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Monday 15 January 13:53

Looking for the equitable collaboration

News: Nov 22, 2021

The COVID-19 pandemic has exposed global inequalities in many ways. Despite the world-wide spread, vaccines have mainly been distributed in high-income countries. The need to reconnect and rethink priorities in research and higher education was the topic of the Global Sustainable Futures (GSF) annual online conference on 16 November.

Two keynote talks, 12 collaborative research or capacity building projects were presented at the conference called “Collaboration in a (post-) pandemic world – the need to reconnect and rethink priorities”. Furthermore, a panel discussion added a wide range of aspects, comments and ideas for the future. Professor Magdalena Eriksson, GSF platform leader, presented the baseline: of all the internationally co-authored publications of Chalmers and University of Gothenburg less than two percent include partners in low- and lower-middle income countries.

Professor Swati Parashar, at the School of Global Studies at the University of Gothenburg, talked about the need to reconnect with the Global South as the first of two keynote speakers. In the post-pandemic world, geographical location has become more important, and the state has come even more in focus. Responses to the pandemic have been very national, rather than based on international collaboration. Nationalism has emerged and captured the interest of people; Prof Parashar argued.

Clockwise from top left: Swati Parashar, Zesizwe Ngubani, Nuria Majaliwa and Magdalena Eriksson

Clockwise from top left: Swati Parashar, Zesizwe Ngubane, Nuria Majaliwa and Magdalena Eriksson

“It is about seeing low- and middle-income countries as sites of knowledge, often hidden behind global indicators,” she said.

Agency and co-producers of knowledge forgotten

A specific challenge is the invisibility of contributors to research projects; interpreters, inerlocutors, assistants and others who are “co-producers of knowledge” but not mentioned or acknowledged in the final publication. The interaction with local facilitating researchers needs to be part of the discussion.

“We need to think about how we can include or compensate local researchers who make our research possible at various locations. We need to build new collaborations across and ask ourselves if we do enough to include voices. People of the global south have their own agency and we need to see that”, Swati Parashar said.

There is also the issue of publishing; it is expensive and there is the risk of not being seen as a trustworthy author from a low-income country.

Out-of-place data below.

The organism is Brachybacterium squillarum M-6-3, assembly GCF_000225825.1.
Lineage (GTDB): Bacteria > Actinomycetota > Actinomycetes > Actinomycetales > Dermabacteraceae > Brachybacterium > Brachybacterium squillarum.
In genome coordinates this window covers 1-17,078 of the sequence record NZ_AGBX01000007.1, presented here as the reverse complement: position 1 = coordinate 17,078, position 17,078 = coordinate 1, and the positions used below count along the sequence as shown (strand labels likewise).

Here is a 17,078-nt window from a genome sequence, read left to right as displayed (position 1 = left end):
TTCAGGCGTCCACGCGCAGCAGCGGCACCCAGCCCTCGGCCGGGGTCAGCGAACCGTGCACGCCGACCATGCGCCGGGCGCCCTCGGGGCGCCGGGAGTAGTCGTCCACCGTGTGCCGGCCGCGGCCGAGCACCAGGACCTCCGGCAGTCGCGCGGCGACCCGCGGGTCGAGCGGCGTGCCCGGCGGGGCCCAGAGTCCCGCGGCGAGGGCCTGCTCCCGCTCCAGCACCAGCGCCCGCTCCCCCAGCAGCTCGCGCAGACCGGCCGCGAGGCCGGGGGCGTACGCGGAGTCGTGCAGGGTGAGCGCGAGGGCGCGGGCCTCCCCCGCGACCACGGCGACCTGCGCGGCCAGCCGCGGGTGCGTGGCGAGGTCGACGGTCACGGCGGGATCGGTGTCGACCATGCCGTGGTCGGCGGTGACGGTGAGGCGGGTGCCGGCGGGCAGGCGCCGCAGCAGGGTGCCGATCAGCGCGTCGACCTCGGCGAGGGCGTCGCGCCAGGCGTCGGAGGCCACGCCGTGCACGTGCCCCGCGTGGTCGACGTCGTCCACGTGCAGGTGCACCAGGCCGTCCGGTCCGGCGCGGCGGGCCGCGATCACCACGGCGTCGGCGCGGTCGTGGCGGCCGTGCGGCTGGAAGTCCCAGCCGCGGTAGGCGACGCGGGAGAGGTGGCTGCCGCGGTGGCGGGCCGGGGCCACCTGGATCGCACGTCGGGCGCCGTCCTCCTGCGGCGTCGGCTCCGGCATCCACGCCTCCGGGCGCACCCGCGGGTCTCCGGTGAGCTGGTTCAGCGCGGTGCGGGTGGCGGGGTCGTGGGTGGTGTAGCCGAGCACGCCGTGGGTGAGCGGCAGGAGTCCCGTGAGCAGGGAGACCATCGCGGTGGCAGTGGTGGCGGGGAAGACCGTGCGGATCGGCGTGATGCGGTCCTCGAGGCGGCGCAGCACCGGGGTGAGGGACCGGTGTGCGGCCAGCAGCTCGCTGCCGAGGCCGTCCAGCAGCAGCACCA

“Publishing an article is really an issue”, said Amra Riaz at the Institute for Medical Sciences in Pakistan, who presented an article co-authored with a colleague at University of Gothenburg.

Facilitators and brokers are needed

Building equitable collaborations between researchers, for example, in Gothenburg and partners in low- and middle-income countries will benefit from working with facilitators or brokers, and field sites will not be easily accessible in the future. Global Sustainable Futures, a joint platform for Chalmers and University of Gothenburg for such cooperation, could serve as such a function.

“It’s also about how we frame questions and make sure that we pay attention to old colonial practices that are unconsciously influencing our work”, Professor Sharon Fonn said, mentioning the “CARTA approach,” in her keynote presentation.

CARTA is an Africa-based initiative to enhance the research environments at African universities and to support junior researchers to be internationally renowned researchers in their fields. CARTA means Consortium for Advanced Research Training in Africa and it is supported, e.g., by British Council, the Ford Foundation and Sida.

The combination of keynote talks and research presentations was appreciated by the participants, according to the brief evaluation that was carried out after the conference. However, there are always things to improve to meet expectations and deliver useful knowledge and information. The GSF team will use the input not only for next year’s conference but also the ongoing series of webinars on various topics connected to collaboration colleagues in low- and middle-income countries.

Read more

Visit the conference webpage


Introduction by Magdalena Eriksson

Keynote Speaker Sharon Fonn

Keynote Speaker Swati Parashar

Parallell sessions summaries




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